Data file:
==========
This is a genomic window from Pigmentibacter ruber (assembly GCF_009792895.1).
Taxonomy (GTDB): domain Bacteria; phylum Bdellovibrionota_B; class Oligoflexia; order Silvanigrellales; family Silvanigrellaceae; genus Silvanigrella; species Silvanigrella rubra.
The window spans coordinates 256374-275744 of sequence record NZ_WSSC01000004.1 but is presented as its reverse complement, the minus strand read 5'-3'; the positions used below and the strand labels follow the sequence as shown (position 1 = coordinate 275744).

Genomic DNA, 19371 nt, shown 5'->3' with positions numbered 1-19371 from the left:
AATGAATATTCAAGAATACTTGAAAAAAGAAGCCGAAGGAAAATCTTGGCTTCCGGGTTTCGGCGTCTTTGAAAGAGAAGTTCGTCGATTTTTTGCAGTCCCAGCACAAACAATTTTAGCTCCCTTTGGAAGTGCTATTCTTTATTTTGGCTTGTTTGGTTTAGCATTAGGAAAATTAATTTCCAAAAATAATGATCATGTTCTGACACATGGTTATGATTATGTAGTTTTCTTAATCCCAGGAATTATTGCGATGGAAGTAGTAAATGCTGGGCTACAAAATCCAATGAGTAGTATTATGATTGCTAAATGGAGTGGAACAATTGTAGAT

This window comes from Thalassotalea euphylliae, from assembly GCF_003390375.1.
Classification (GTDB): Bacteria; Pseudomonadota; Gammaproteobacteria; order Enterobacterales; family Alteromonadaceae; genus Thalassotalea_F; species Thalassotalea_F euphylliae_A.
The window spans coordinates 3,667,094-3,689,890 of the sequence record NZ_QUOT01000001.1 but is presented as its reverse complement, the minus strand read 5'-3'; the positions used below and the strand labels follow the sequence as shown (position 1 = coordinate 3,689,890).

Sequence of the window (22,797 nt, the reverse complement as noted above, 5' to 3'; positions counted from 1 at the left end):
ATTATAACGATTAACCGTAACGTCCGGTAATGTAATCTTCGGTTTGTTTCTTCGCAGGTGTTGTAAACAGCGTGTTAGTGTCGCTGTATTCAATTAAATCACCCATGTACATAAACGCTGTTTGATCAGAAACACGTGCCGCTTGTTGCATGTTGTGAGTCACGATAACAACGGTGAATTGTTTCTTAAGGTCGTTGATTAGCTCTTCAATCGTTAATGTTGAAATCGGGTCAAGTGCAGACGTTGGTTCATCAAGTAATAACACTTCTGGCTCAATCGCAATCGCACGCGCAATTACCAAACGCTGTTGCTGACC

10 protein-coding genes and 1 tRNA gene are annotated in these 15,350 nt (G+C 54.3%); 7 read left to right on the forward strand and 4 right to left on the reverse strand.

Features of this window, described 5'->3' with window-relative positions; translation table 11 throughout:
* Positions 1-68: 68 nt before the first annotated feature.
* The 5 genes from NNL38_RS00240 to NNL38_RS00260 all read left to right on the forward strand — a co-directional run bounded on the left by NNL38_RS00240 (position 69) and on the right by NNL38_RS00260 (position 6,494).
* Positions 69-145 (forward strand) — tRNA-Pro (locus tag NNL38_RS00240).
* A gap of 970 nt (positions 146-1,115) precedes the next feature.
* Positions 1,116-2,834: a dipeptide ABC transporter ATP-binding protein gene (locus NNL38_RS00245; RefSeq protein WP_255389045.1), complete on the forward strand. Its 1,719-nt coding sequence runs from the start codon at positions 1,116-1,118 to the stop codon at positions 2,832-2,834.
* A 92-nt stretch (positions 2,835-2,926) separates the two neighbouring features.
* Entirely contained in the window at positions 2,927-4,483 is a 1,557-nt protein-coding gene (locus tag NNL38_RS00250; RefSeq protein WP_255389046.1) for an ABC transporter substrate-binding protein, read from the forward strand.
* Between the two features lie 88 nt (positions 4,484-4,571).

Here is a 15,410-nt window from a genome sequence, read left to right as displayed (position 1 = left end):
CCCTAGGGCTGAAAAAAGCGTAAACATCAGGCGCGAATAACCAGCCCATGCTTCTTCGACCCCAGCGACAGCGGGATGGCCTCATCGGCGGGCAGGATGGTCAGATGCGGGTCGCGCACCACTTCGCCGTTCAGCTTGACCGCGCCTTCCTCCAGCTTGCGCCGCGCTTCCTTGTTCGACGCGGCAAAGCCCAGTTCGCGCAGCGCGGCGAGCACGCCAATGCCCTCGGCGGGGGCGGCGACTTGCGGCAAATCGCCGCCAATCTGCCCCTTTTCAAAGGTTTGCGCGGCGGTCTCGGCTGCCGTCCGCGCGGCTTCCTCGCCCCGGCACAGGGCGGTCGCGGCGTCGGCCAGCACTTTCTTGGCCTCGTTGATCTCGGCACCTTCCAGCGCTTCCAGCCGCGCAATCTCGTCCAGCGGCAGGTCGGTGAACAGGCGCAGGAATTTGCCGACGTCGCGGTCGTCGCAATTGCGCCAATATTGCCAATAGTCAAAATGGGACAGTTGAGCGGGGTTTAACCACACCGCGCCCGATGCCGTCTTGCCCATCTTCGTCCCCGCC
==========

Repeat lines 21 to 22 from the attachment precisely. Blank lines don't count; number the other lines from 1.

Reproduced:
Here is a 15,410-nt window from a genome sequence, read left to right as displayed (position 1 = left end):
CCCTAGGGCTGAAAAAAGCGTAAACATCAGGCGCGAATAACCAGCCCATGCTTCTTCGACCCCAGCGACAGCGGGATGGCCTCATCGGCGGGCAGGATGGTCAGATGCGGGTCGCGCACCACTTCGCCGTTCAGCTTGACCGCGCCTTCCTCCAGCTTGCGCCGCGCTTCCTTGTTCGACGCGGCAAAGCCCAGTTCGCGCAGCGCGGCGAGCACGCCAATGCCCTCGGCGGGGGCGGCGACTTGCGGCAAATCGCCGCCAATCTGCCCCTTTTCAAAGGTTTGCGCGGCGGTCTCGGCTGCCGTCCGCGCGGCTTCCTCGCCCCGGCACAGGGCGGTCGCGGCGTCGGCCAGCACTTTCTTGGCCTCGTTGATCTCGGCACCTTCCAGCGCTTCCAGCCGCGCAATCTCGTCCAGCGGCAGGTCGGTGAACAGGCGCAGGAATTTGCCGACGTCGCGGTCGTCGCAATTGCGCCAATATTGCCAATAGTCAAAATGGGACAGTTGAGCGGGGTTTAACCACACCGCGCCCGATGCCGTCTTGCCCATCTTCGTCCCCGCC